Usefulness of dried blood spot samples for monitoring hepatitis C virus infection in people who inject drugs

A study of people who inject drugs evaluated a minimally invasive test based on dried blood spots (DBS) to detect hepatitis C virus (HCV) infection. demonstrated the use of DBS samples for HCV RNA detection and genotyping to effectively assess recovery after treatment and to differentiate reinfection from treatment failure. The findings support the feasibility of decentralizing treatment and post-treatment monitoring for people who inject drugs, who often face challenges in accessing the healthcare system. The study published in Journal of Medical Virology, as part of a project supported by the Conquering Hepatitis with Microlimine (CHIME) program and a PFIS grant. Investigators from various research institutions collaborated on the project, including the Clinical Virology and Novel Diagnostic Tools Research Group, led by Dr Elisa Martro, of the Research Institute of Germans Trias i Pujol (IGTP) and Dr Sabella Lens of the Viral Hepatitis Group of the Hospital Clinic.

Toward the eradication of hepatitis

In line with the strategy proposed by the World Health Organization to eliminate viral hepatitis as a threat to public health by 2030, and the plan for the prevention and control of hepatitis in Catalonia, in which Dr. Martro is actively involved, her group has focused for years on simplifying the diagnosis of hepatitis C through the development and verification Validate an assay that can detect virus RNA using DBS samples. These minimally invasive samples can be collected in harm reduction centers or drug dependence care and follow-up centers (known as CAS in Catalan), improving access to hepatitis C diagnosis for populations at risk, such as people who inject drugs. While this new test has shown good clinical performance as a diagnostic tool for detecting HCV RNA before treatment in previous studies by the Virology and New Diagnostic Tools Research Group, the use of DBS samples as a test for cure or for detecting reinfection after treatment has not been evaluated.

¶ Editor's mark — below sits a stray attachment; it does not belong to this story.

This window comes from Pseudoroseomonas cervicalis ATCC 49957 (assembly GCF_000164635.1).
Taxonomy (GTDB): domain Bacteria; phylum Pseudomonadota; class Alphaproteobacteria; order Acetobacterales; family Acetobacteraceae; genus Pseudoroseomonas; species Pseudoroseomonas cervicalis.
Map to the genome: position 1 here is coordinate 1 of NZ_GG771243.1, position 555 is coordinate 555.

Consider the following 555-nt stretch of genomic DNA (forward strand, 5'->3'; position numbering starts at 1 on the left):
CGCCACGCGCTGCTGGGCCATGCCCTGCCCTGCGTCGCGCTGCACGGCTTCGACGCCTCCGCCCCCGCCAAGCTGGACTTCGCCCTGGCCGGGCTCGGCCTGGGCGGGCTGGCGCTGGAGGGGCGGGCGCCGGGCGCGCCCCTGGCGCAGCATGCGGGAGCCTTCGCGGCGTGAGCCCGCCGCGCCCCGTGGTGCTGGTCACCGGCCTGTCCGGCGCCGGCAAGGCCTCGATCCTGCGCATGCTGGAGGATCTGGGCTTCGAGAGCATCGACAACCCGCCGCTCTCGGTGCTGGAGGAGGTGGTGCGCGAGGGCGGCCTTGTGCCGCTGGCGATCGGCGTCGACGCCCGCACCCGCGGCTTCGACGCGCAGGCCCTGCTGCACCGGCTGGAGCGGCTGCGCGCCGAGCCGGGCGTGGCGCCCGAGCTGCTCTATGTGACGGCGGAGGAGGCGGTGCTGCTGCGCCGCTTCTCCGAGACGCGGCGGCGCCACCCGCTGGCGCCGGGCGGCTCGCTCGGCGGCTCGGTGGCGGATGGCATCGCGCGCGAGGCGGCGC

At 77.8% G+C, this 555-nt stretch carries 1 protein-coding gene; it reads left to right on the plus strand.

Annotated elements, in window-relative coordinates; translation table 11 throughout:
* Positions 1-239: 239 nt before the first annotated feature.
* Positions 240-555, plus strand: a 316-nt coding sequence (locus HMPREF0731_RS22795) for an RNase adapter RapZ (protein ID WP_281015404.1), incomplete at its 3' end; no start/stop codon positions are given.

A multidisciplinary research group has been able to pursue a project with a new model of hepatitis C care, based on point-of-care diagnosis, treatment and follow-up of reinfection at the REDAN La Mina Center for Harm Reduction. Since 2019, nearly 750 people who inject drugs have been tested through this initiative, which was designed by Dr. Sabella Lens of the Viral Hepatitis Unit at the Hospital Clinic, in collaboration with the Research Group Clinical Virology and Novel Diagnostics at the Research Institute of Germans Trias i Pujol (IGTP), led by Dr. The project has the support of the Conquering Hepatitis with Microliminals (CHIME) program from Gilead Sciences awarded to Dr. Lens, as well as a PFIS grant from the Instituto Salud Carlos III and the Fondo Social Europeo Foundation awarded to Ana Nott, a member of Dr. Martro’s group, and is in line with the strategy WHO Global Health, which aims to eliminate hepatitis C as a public health problem by 2030.

A model of decentralized care